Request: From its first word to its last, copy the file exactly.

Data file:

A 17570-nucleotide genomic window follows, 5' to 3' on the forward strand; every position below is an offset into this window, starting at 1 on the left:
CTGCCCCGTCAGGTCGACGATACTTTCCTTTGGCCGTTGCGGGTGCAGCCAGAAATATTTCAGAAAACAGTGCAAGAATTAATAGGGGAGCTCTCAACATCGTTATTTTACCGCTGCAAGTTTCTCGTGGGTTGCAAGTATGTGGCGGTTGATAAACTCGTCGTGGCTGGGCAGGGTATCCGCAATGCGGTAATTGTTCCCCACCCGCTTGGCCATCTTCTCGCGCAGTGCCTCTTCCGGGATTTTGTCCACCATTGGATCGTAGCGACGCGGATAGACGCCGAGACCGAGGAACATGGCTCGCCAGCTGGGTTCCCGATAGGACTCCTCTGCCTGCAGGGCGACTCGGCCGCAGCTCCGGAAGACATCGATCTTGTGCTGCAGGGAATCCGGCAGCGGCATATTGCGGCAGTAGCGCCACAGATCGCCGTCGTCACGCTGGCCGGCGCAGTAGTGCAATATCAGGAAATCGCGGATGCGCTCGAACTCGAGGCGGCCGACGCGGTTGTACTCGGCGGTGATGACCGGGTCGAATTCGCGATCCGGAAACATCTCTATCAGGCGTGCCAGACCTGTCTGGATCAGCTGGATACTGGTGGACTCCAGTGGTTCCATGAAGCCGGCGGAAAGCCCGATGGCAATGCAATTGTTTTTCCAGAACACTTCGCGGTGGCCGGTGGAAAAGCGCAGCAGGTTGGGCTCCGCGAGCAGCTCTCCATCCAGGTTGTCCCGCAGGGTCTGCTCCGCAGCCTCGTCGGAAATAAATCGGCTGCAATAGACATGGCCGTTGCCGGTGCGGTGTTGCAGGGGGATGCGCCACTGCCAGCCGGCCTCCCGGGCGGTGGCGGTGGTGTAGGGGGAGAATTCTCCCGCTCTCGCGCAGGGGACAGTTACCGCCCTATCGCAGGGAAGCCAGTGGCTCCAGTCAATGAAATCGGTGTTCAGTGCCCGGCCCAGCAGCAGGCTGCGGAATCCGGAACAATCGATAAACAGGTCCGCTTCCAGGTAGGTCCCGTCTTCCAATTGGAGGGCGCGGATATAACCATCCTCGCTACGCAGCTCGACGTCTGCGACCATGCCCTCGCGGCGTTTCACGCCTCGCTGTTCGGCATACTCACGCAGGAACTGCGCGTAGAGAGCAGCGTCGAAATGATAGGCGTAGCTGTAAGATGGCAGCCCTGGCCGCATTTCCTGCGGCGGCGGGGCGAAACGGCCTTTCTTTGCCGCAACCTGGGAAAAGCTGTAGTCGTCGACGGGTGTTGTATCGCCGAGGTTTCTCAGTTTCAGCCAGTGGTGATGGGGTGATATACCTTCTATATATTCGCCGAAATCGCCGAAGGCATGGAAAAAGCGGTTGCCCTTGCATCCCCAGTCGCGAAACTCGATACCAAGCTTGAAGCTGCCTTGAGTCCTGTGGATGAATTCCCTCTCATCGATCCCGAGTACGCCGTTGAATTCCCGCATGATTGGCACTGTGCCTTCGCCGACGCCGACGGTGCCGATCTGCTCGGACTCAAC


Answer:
A 17570-nucleotide genomic window follows, 5' to 3' on the forward strand; every position below is an offset into this window, starting at 1 on the left:
CTGCCCCGTCAGGTCGACGATACTTTCCTTTGGCCGTTGCGGGTGCAGCCAGAAATATTTCAGAAAACAGTGCAAGAATTAATAGGGGAGCTCTCAACATCGTTATTTTACCGCTGCAAGTTTCTCGTGGGTTGCAAGTATGTGGCGGTTGATAAACTCGTCGTGGCTGGGCAGGGTATCCGCAATGCGGTAATTGTTCCCCACCCGCTTGGCCATCTTCTCGCGCAGTGCCTCTTCCGGGATTTTGTCCACCATTGGATCGTAGCGACGCGGATAGACGCCGAGACCGAGGAACATGGCTCGCCAGCTGGGTTCCCGATAGGACTCCTCTGCCTGCAGGGCGACTCGGCCGCAGCTCCGGAAGACATCGATCTTGTGCTGCAGGGAATCCGGCAGCGGCATATTGCGGCAGTAGCGCCACAGATCGCCGTCGTCACGCTGGCCGGCGCAGTAGTGCAATATCAGGAAATCGCGGATGCGCTCGAACTCGAGGCGGCCGACGCGGTTGTACTCGGCGGTGATGACCGGGTCGAATTCGCGATCCGGAAACATCTCTATCAGGCGTGCCAGACCTGTCTGGATCAGCTGGATACTGGTGGACTCCAGTGGTTCCATGAAGCCGGCGGAAAGCCCGATGGCAATGCAATTGTTTTTCCAGAACACTTCGCGGTGGCCGGTGGAAAAGCGCAGCAGGTTGGGCTCCGCGAGCAGCTCTCCATCCAGGTTGTCCCGCAGGGTCTGCTCCGCAGCCTCGTCGGAAATAAATCGGCTGCAATAGACATGGCCGTTGCCGGTGCGGTGTTGCAGGGGGATGCGCCACTGCCAGCCGGCCTCCCGGGCGGTGGCGGTGGTGTAGGGGGAGAATTCTCCCGCTCTCGCGCAGGGGACAGTTACCGCCCTATCGCAGGGAAGCCAGTGGCTCCAGTCAATGAAATCGGTGTTCAGTGCCCGGCCCAGCAGCAGGCTGCGGAATCCGGAACAATCGATAAACAGGTCCGCTTCCAGGTAGGTCCCGTCTTCCAATTGGAGGGCGCGGATATAACCATCCTCGCTACGCAGCTCGACGTCTGCGACCATGCCCTCGCGGCGTTTCACGCCTCGCTGTTCGGCATACTCACGCAGGAACTGCGCGTAGAGAGCAGCGTCGAAATGATAGGCGTAGCTGTAAGATGGCAGCCCTGGCCGCATTTCCTGCGGCGGCGGGGCGAAACGGCCTTTCTTTGCCGCAACCTGGGAAAAGCTGTAGTCGTCGACGGGTGTTGTATCGCCGAGGTTTCTCAGTTTCAGCCAGTGGTGATGGGGTGATATACCTTCTATATATTCGCCGAAATCGCCGAAGGCATGGAAAAAGCGGTTGCCCTTGCATCCCCAGTCGCGAAACTCGATACCAAGCTTGAAGCTGCCTTGAGTCCTGTGGATGAATTCCCTCTCATCGATCCCGAGTACGCCGTTGAATTCCCGCATGATTGGCACTGTGCCTTCGCCGACGCCGACGGTGCCGATCTGCTCGGACTCAAC